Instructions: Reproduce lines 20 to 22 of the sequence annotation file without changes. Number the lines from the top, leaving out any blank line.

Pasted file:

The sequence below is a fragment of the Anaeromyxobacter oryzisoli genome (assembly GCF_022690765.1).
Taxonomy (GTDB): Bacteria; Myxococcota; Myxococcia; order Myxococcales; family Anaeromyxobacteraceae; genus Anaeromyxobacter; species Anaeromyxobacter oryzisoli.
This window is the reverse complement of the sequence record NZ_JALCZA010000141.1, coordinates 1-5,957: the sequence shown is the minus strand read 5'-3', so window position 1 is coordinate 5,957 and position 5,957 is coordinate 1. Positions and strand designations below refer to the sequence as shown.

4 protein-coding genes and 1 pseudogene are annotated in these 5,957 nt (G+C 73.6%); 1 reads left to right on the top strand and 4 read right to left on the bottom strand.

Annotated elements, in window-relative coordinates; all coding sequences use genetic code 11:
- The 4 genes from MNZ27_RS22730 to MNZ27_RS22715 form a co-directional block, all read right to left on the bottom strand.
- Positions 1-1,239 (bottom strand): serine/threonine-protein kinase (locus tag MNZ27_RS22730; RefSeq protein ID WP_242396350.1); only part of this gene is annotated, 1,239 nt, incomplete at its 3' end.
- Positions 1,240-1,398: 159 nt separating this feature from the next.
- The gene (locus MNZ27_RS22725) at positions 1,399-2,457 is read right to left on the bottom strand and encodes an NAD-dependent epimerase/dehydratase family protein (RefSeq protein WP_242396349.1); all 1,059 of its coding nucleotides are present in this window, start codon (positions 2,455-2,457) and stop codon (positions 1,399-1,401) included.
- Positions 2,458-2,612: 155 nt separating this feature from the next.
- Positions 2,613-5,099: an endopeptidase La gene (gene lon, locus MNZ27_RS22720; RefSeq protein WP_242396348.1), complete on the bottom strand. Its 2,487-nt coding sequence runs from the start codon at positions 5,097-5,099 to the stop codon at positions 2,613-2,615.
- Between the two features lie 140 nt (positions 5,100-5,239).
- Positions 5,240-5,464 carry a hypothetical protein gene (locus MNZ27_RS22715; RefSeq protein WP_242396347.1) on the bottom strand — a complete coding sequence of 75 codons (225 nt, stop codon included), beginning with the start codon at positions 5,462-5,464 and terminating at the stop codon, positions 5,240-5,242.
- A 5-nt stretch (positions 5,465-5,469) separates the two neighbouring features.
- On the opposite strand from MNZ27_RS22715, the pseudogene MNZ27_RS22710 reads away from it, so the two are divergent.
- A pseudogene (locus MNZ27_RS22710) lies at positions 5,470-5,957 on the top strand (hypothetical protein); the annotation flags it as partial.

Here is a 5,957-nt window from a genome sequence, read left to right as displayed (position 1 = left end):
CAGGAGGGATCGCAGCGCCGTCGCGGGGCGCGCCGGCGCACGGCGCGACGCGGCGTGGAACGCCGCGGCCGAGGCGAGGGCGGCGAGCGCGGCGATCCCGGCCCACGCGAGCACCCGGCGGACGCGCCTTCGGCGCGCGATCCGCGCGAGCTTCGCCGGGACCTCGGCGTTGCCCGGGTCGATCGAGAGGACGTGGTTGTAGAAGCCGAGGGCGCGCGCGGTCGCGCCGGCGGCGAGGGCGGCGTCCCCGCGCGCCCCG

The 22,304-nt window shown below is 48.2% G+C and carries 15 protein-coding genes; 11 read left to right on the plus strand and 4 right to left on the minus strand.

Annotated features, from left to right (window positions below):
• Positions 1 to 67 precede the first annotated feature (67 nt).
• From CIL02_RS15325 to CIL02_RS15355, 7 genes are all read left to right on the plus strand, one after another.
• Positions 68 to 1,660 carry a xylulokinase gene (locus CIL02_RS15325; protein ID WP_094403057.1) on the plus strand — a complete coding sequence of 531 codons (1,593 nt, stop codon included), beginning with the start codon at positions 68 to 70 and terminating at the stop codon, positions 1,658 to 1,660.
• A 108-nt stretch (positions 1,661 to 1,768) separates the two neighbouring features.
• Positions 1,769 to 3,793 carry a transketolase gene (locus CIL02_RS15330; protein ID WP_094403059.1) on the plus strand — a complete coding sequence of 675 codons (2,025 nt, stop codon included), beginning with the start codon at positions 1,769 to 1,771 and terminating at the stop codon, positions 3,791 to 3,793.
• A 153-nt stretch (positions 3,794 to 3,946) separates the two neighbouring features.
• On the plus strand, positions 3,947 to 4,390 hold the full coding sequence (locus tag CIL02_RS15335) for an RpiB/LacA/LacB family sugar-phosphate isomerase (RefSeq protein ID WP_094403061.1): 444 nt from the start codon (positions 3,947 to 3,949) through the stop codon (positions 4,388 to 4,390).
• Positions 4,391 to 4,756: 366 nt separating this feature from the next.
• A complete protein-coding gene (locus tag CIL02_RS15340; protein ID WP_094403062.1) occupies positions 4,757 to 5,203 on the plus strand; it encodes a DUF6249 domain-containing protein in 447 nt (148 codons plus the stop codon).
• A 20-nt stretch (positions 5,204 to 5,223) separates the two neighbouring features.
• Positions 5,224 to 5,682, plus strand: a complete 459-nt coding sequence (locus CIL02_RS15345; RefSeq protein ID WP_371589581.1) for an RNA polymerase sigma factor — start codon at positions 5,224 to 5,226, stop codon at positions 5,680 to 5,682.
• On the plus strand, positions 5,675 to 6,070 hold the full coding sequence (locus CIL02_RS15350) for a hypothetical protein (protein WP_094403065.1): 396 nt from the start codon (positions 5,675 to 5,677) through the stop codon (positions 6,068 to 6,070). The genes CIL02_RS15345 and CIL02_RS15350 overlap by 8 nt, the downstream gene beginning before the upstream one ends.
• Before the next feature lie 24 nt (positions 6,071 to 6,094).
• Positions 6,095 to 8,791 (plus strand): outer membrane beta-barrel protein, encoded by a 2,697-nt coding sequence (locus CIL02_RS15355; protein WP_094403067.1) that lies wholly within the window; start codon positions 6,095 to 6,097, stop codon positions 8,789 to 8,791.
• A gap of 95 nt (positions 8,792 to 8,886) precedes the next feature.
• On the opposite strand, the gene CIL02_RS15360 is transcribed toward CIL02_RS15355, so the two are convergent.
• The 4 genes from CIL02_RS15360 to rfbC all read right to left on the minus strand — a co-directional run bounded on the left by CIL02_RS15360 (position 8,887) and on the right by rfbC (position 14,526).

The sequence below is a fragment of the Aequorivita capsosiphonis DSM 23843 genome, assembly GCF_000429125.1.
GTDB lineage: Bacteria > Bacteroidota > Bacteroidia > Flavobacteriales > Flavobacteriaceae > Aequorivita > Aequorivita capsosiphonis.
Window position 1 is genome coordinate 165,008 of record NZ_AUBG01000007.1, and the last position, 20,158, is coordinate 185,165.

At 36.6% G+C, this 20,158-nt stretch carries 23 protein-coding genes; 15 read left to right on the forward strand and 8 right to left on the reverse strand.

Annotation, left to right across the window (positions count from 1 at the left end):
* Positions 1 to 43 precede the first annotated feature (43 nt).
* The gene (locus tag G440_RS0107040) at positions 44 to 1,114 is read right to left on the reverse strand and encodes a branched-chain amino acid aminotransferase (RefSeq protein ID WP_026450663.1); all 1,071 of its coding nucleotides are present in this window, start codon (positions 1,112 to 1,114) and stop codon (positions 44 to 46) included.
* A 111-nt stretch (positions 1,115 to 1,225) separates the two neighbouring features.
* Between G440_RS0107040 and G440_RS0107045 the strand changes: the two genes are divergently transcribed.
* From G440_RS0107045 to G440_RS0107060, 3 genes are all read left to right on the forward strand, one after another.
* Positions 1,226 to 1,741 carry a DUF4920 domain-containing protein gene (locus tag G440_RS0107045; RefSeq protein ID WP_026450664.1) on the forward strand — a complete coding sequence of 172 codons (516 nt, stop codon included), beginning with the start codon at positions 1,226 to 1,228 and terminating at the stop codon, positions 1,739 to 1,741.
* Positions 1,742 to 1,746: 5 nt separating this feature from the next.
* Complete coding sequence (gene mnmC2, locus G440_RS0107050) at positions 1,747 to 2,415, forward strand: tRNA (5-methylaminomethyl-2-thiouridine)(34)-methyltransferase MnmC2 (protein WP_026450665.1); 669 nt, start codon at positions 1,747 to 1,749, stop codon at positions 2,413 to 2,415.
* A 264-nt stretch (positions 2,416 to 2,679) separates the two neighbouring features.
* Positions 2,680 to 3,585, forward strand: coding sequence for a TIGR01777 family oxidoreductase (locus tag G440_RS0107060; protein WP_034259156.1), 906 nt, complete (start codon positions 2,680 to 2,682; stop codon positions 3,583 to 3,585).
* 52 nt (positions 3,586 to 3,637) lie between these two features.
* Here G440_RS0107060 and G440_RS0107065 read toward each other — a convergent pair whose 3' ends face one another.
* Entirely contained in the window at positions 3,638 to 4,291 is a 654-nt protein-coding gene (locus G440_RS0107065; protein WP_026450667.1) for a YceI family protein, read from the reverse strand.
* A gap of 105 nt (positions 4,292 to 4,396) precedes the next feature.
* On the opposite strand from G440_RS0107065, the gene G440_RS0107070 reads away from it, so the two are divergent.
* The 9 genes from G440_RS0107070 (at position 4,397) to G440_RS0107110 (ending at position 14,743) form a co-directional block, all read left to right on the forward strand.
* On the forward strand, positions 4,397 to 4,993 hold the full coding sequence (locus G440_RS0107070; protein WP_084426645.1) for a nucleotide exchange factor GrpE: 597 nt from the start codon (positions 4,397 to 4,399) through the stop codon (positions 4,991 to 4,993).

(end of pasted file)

Annotated features, from left to right (window positions below):
• Positions 1 to 67 precede the first annotated feature (67 nt).
• From CIL02_RS15325 to CIL02_RS15355, 7 genes are all read left to right on the plus strand, one after another.